On the other hand, if you value players who missed the postseason, there were other fine candidates, particularly Joe Mauer and Justin Morneau. And their team just missed the postseason; in fact, I suspect that a fair number of MVP voters completed their ballots before the Twins lost to the White Sox in their one-game playoff for the Central flag.

We know that Joe McDonald was right: Pedroia did win, and convincingly. While he didn't significantly outpoint runner-up Justin Morneau, he did pick up 16 first-place votes compared to only seven for Morneau. That's apparently the difference between making the playoffs and not making the playoffs.

But now I want to make the case for my choice: Joe Mauer.

This season Mauer became the first catcher in major league history to win two batting titles. He finished second in the American League in on-base percentage. He won a Gold Glove. Measured by Baseball Prospectus' Wins Above Replacement Player (which considers defense), Mauer finished a close second to Pedroia. Measured by Bill James' Win Shares (which also considers defense, along with clutch hitting), Mauer finished first in the American League, with Pedroia a couple of wins behind. Measured by Win Probability Added (no defense, but clutch hitting especially), Mauer finished first in the league, with Pedroia eighth.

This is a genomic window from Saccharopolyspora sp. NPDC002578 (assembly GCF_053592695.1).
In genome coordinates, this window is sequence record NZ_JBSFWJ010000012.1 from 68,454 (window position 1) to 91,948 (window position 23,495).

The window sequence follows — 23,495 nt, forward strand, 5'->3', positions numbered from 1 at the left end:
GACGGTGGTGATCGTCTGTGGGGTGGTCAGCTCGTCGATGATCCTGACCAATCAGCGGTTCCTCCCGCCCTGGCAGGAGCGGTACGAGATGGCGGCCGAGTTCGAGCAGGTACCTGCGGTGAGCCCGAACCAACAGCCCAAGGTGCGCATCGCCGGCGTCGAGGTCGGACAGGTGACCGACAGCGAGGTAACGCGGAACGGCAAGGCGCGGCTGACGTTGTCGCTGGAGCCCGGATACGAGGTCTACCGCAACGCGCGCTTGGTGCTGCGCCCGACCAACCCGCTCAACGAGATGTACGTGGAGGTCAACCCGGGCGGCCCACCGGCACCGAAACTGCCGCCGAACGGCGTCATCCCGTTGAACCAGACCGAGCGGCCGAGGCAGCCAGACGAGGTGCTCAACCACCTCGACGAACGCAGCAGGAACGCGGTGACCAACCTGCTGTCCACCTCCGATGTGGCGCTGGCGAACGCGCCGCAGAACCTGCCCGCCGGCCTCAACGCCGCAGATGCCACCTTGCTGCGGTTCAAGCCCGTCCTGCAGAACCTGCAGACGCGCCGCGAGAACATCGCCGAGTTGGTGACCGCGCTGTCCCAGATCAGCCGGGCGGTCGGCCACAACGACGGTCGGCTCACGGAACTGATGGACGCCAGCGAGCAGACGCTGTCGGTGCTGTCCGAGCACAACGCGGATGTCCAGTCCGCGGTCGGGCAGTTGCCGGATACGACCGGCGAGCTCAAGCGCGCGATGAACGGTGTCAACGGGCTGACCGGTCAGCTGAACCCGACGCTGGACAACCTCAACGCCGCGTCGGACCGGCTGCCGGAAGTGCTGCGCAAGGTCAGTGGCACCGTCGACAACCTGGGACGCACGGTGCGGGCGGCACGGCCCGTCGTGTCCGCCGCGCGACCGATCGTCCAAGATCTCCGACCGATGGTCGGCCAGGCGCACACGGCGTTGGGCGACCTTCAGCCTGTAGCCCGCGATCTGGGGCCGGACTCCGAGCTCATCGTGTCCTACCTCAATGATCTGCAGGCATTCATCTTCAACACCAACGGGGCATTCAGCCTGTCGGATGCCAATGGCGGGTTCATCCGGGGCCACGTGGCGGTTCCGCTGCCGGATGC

None of these things can tell us everything we need to know, but I'm willing to say that Joe Mauer was one of the three best players in the American League, and that Dustin Pedroia might have been.

What I'm not willing to say -- what I'll probably never be willing to say -- is that Joe Mauer deserved to finish behind Justin Morneau in the MVP balloting again. Two years ago, there was virtually no evidence that Morneau was more valuable than Mauer, yet Morneau finished first and Mauer finished sixth. This year, there is virtually no evidence that Morneau was more valuable than Mauer, and yet Morneau finished second and Mauer finished fourth.

Maybe that's a sign of progress. But for as long as I've been doing this, I've been told that I don't see enough games, that I don't know what it really takes to win, that I don't appreciate the little things that don't show up in the box scores.

And for as long as I've been doing this, every time the MVP voters have a choice between the guy with the power stats and the guy who does the little things, they pick the guy with the big numbers.

Pedroia isn't a poor choice, and I believe that even if the Twins had won that playoff game, Pedroia still would have won the award. There was just never any buzz, at any point in the season, surrounding Morneau or Mauer. You might recall the spate of stories about Youkilis early in the season, when he was batting well over .300 and driving in scads of runs. But that buzz died, and it never came back in the second half as he just kept plugging along, batting in the .310-.320 range throughout. Meanwhile, Pedroia got off to a great start, went through a rough patch in early June, but started hitting in the middle of that month and never really stopped. Beginning on Aug. 22, Pedroia hit five homers and drove in 18 runs in 12 games. And though he didn't hit a single home run after the third of September, that power-packed two-week stretch stuck in the voters' heads and was probably the decisive factor in the voting.